Cowboys stadium. Troy Polamalu. Black Eyed Peas. Ben Roethlisberger. Sex trafficking of minors. Christina Aguilera. Doritos' controversy-tinged "Crash the Super Bowl" contest. Those irritating Go Daddy commercials.
Which of these things is not like the others? Believe it or not, they all describe the close-at-hand Super Bowl XLV, where cheese heads and yellow-towel touters will cheer on their respective teams, Dallas hotels and airports will receive an estimated 100,000 visitors, with a projected economic impact of $611.7 million on the area, and pimps and traffickers will set up makeshift brothels in hotels and blocks of houses, selling the bodies of vulnerable children and teens. And while major sporting events are well known as seedbeds of sexual exploitation, this year's game might be worse: Texas senator Leticia Van de Putte recently reported that over 20 percent of all trafficking victims into the U.S. come through Texas. And in 2008, reports the Fort Worth Star Telegram, 38 percent of all calls to the National Human Trafficking Resource Center hot line were from Texas.
In response, several Christian anti-trafficking ministries are working alongside government officials to curb trafficking at next Sunday's game. Traffick911, a Fort Worth-based nonprofit founded by Deena Graves, has launched the "I'm Not Buying It" ad campaign, featuring singer Natalie Grant and former New England Patriot Devin Wyman, with the tag line, "What would you do if it was your daughter?" The group is petitioning the Super Bowl Host Committee to endorse the campaign and run a 30-second ad during the game, and has received over 65,000 signatures.
Graves told Baptist Press that Super Bowls are notorious as trafficking zones because "you have a large number of male tourists traveling without families. Second, there are large amounts of money at these events. For example, the Super Bowl host committee estimates there will be 40,000 people coming into our area who do not even have tickets to the Super Bowl. They're coming just for the party atmosphere. It's kind of that mindset of 'what happens in Vegas stays in Vegas.' "
Love 146, a Christian anti-trafficking group based in Connecticut, is working alongside Dallas-based Irving Bible Church to spread the "It's Not My Fault" awareness campaign and provide other local churches with educational resources and personal prayer guides. (Read this post from Love 146 co-founder Lamont Hiebert for the campaign name's origins.) This past Sunday the group led a prayer walk around the Cowboys Stadium, and has planned an "Anti-Pimp My Ride" flash mob for Super Bowl Sunday, encouraging participants to deck out their cars with magnets and congregate in high-traffic areas.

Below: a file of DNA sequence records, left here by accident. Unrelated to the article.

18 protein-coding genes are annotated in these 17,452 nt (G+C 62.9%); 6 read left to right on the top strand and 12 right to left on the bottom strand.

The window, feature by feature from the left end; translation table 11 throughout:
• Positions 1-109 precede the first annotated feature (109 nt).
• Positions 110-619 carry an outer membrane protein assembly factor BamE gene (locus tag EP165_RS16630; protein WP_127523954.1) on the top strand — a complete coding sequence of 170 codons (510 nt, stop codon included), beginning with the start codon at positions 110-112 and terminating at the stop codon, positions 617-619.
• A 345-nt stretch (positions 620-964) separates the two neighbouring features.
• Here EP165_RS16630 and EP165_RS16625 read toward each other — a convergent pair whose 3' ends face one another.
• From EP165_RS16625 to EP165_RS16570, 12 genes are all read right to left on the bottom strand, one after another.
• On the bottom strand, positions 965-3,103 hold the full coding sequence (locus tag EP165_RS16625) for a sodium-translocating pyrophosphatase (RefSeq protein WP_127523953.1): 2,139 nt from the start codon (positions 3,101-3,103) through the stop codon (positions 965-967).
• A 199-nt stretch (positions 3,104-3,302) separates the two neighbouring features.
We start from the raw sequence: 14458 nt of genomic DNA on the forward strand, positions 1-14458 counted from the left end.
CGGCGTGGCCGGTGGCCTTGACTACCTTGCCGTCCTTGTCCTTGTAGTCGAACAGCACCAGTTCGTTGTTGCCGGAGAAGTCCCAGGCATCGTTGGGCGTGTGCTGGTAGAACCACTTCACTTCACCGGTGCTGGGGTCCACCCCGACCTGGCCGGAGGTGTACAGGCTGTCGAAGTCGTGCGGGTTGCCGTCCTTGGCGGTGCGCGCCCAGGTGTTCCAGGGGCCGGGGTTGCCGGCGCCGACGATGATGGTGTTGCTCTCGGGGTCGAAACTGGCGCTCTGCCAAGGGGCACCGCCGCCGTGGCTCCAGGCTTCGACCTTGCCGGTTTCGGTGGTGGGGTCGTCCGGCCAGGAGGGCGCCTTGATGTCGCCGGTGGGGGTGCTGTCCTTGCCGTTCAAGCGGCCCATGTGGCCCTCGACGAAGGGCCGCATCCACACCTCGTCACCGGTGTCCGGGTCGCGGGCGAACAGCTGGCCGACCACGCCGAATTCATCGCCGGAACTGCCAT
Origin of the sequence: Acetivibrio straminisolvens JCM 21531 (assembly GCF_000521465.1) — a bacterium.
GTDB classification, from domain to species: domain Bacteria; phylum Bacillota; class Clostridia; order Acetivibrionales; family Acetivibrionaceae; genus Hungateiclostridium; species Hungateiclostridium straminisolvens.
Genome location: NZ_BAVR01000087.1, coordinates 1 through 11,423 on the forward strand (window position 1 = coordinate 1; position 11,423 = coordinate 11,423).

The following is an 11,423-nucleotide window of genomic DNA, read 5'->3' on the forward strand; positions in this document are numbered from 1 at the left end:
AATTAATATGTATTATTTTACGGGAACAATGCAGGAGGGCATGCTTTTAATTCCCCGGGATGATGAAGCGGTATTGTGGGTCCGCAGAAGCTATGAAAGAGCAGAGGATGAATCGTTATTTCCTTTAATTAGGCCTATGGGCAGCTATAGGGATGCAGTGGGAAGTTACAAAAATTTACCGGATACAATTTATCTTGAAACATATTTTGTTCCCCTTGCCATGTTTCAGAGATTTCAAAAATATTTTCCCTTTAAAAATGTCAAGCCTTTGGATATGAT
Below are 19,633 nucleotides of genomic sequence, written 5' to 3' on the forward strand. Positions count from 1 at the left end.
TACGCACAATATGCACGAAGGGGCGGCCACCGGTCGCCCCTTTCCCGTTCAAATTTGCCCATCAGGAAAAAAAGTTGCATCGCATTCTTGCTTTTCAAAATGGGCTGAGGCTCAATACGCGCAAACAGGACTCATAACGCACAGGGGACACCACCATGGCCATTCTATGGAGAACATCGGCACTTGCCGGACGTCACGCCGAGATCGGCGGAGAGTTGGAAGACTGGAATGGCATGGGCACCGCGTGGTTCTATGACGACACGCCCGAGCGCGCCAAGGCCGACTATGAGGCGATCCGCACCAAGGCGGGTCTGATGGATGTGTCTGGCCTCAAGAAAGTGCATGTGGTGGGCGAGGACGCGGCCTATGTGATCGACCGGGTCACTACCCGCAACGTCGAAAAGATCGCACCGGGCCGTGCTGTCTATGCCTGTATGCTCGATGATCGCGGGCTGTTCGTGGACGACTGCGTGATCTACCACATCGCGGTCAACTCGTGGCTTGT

The State of Texas, for its part, has been proactive in making sure their Super Bowl does not mirror the 2009 game in Tampa, Florida, where the State Department of Children and Families found at least 24 children being forced into sex slavery. Late last year, Texas State Attorney Greg Abbott vowed to commission dozens of staff members in the weeks leading up to the game to find and arrest traffickers. Abbott, who has called the game "one of the biggest human-trafficking events in the United States," has included representatives from Traffick911 and Shared Hope International, an anti-trafficking research group led by former congresswoman Linda Smith, in its preparation efforts.
One Christian group is working more covertly in the business sector. Christian Brothers Investment Services (CBIS), a socially responsible investment firm that works with 1,000 Catholic institutions, is pressuring Dallas hotels to train staff to recognize signs of trafficking, cooperate with police, and officially adopt "The Code for the Protection of Children from Sexual Exploitation in Travel and Tourism." Sadly, reports Catholic News Service, only one hotel chain in which CBIS holds stock - Carlson, which owns Radisson hotels - has agreed. "Human traffickers often hide in plain sight. Their crimes frequently go unpunished and their victims remain unaided because many consumers and companies don't know what to look for," says Julie Tanner, CBIS assistant director. "Businesses of all kinds need to be aware that human trafficking poses serious risks to a company's reputation and bottom line."
Even while the Super Bowl Host Committee has not responded to Traffick911's petition, Graves told The Dallas Morning News, "We believe, without a doubt, that God gave us the Super Bowl this year to raise awareness of what's happening with these kids."
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